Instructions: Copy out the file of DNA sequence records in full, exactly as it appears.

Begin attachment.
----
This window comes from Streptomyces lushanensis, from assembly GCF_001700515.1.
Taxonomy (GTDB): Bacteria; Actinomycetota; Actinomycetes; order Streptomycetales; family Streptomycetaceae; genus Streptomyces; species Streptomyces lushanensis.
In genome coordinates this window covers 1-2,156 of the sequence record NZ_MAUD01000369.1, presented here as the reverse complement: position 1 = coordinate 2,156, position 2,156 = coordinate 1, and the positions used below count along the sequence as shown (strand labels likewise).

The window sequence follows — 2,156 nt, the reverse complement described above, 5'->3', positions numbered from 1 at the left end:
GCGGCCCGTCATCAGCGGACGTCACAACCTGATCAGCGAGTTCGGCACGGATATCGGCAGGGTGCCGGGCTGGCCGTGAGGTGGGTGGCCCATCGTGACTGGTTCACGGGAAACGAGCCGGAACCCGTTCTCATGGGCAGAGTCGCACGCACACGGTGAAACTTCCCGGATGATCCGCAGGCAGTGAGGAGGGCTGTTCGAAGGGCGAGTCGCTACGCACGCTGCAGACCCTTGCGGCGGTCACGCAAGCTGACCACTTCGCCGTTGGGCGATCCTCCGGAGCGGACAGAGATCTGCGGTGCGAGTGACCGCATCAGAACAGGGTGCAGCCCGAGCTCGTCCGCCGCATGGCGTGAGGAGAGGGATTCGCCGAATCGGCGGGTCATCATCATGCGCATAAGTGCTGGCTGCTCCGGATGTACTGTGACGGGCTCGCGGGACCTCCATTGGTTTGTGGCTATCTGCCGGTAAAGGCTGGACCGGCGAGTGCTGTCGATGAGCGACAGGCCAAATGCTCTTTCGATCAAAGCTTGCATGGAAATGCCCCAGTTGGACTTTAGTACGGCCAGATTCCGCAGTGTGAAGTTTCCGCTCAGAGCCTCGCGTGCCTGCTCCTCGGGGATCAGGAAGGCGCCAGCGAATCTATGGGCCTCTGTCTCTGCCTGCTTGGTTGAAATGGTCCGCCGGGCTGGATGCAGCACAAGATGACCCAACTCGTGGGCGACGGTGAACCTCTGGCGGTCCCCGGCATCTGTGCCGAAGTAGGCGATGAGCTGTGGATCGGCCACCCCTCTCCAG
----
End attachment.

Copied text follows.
This window comes from Streptomyces lushanensis, from assembly GCF_001700515.1.
Taxonomy (GTDB): Bacteria; Actinomycetota; Actinomycetes; order Streptomycetales; family Streptomycetaceae; genus Streptomyces; species Streptomyces lushanensis.
In genome coordinates this window covers 1-2,156 of the sequence record NZ_MAUD01000369.1, presented here as the reverse complement: position 1 = coordinate 2,156, position 2,156 = coordinate 1, and the positions used below count along the sequence as shown (strand labels likewise).

The window sequence follows — 2,156 nt, the reverse complement described above, 5'->3', positions numbered from 1 at the left end:
GCGGCCCGTCATCAGCGGACGTCACAACCTGATCAGCGAGTTCGGCACGGATATCGGCAGGGTGCCGGGCTGGCCGTGAGGTGGGTGGCCCATCGTGACTGGTTCACGGGAAACGAGCCGGAACCCGTTCTCATGGGCAGAGTCGCACGCACACGGTGAAACTTCCCGGATGATCCGCAGGCAGTGAGGAGGGCTGTTCGAAGGGCGAGTCGCTACGCACGCTGCAGACCCTTGCGGCGGTCACGCAAGCTGACCACTTCGCCGTTGGGCGATCCTCCGGAGCGGACAGAGATCTGCGGTGCGAGTGACCGCATCAGAACAGGGTGCAGCCCGAGCTCGTCCGCCGCATGGCGTGAGGAGAGGGATTCGCCGAATCGGCGGGTCATCATCATGCGCATAAGTGCTGGCTGCTCCGGATGTACTGTGACGGGCTCGCGGGACCTCCATTGGTTTGTGGCTATCTGCCGGTAAAGGCTGGACCGGCGAGTGCTGTCGATGAGCGACAGGCCAAATGCTCTTTCGATCAAAGCTTGCATGGAAATGCCCCAGTTGGACTTTAGTACGGCCAGATTCCGCAGTGTGAAGTTTCCGCTCAGAGCCTCGCGTGCCTGCTCCTCGGGGATCAGGAAGGCGCCAGCGAATCTATGGGCCTCTGTCTCTGCCTGCTTGGTTGAAATGGTCCGCCGGGCTGGATGCAGCACAAGATGACCCAACTCGTGGGCGACGGTGAACCTCTGGCGGTCCCCGGCATCTGTGCCGAAGTAGGCGATGAGCTGTGGATCGGCCACCCCTCTCCAG